Visitors at the CAF SoCal Wing in Camarillo can walk through the Curtiss C-46 Commando China Doll, which showcases World War II-era equipment, such as this navigator station, parachute and oxygen tank. Jon Whittle

Steve Brown's goal with CAF is to allow these historic airplanes to impact all Americans, not just the aviation crowd. In addition to CAF units and the airplanes' attendance at airshows, CAF's Airpower History Tour flies the famous B-29 bomber FIFI along with five or six other warbirds around the country to teach people about World War II history and allow them to interact with the airplanes. "It's like a traveling circus," he says. "We take the airshow out on the road to places that may not have the wherewithal or the size to create an actual airshow."

Airpower History Tour visitors can also experience warbirds in flight. Anyone can book a ride through, with costs ranging from $75 to $1,795 depending on the platform.

Another educational program is the Rise Above Traveling Exhibit. The current exhibit is a fully contained movie theater that uses the example of the Tuskegee Airmen to educate visitors and inspire children to rise above any challenge to achieve their dreams, Brown says. More Rise Above exhibits are planned for the future.

Today, CAF supports about 13,000 members through several levels of membership ranging from $45 per year for students to $300 for a full supporting member.

However, membership dues only put a slight dent in the cost of restoring, maintaining and flying these historic airplanes, so fundraising is a major component of CAF’s operations. The units fundraise by bringing their airplanes to local airshows, charging admission for museum displays, hosting events and more.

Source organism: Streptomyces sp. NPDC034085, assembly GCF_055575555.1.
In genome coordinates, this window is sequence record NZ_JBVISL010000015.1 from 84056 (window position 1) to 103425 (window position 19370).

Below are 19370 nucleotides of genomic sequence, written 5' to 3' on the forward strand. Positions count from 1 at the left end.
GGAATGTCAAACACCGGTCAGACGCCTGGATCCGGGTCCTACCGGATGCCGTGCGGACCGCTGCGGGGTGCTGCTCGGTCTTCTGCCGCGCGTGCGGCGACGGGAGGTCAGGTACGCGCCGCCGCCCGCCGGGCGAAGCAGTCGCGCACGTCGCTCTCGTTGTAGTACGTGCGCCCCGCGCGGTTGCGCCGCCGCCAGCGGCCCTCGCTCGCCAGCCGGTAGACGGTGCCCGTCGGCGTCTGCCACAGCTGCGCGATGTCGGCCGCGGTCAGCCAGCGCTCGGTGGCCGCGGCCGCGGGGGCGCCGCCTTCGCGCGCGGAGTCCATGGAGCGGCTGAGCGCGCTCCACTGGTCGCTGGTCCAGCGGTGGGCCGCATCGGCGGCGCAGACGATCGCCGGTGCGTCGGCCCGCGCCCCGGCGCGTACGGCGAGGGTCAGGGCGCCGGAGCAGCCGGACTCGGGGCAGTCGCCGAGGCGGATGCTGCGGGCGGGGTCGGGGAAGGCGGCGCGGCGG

A restored SNJ-4 Texan proudly sits in a CAF hangar at Camarillo Airport. Jon Whittle

CAF took to a new fundraising effort with its latest large restoration That's All, Brother — a Douglas C-47 (known in the civilian world as the DC-3). A hugely successful Kickstarter campaign brought in $328,736 to date, and the project is currently going through a heavy engineering phase, removing corrosion and restoring the airframe — a project expected to take 3,000 man-hours to complete. CAF hopes to bring the C-47 to Europe for a celebration of the 75th anniversary of D-Day in 2019.

If it is your dream to take the controls of a warbird, you can. All you need to do is become a CAF Colonel (a $200 annual commitment), join a local unit and put in some volunteer hours. The return on investment — the ability to literally experience history — is well worth it.

“Many memberships will give you discounts on rental cars and all kinds of stuff,” Brown says. “But if you join us, your membership gets you the opportunity to give more of your time, effort and money to keep these airplanes flying.”

If you love warbirds and want to see them continue flying for the benefit of future generations, it’s a priceless investment.

See more images of the CAF SoCal Wing's fleet. Photo Gallery

Pia Bergqvist joined FLYING in December 2010. A passionate aviator, Pia started flying in 1999 and quickly obtained her single- and multi-engine commercial, instrument and instructor ratings. After a decade of working in general aviation, Pia has accumulated almost 3,000 hours of flight time in nearly 40 different types of aircraft.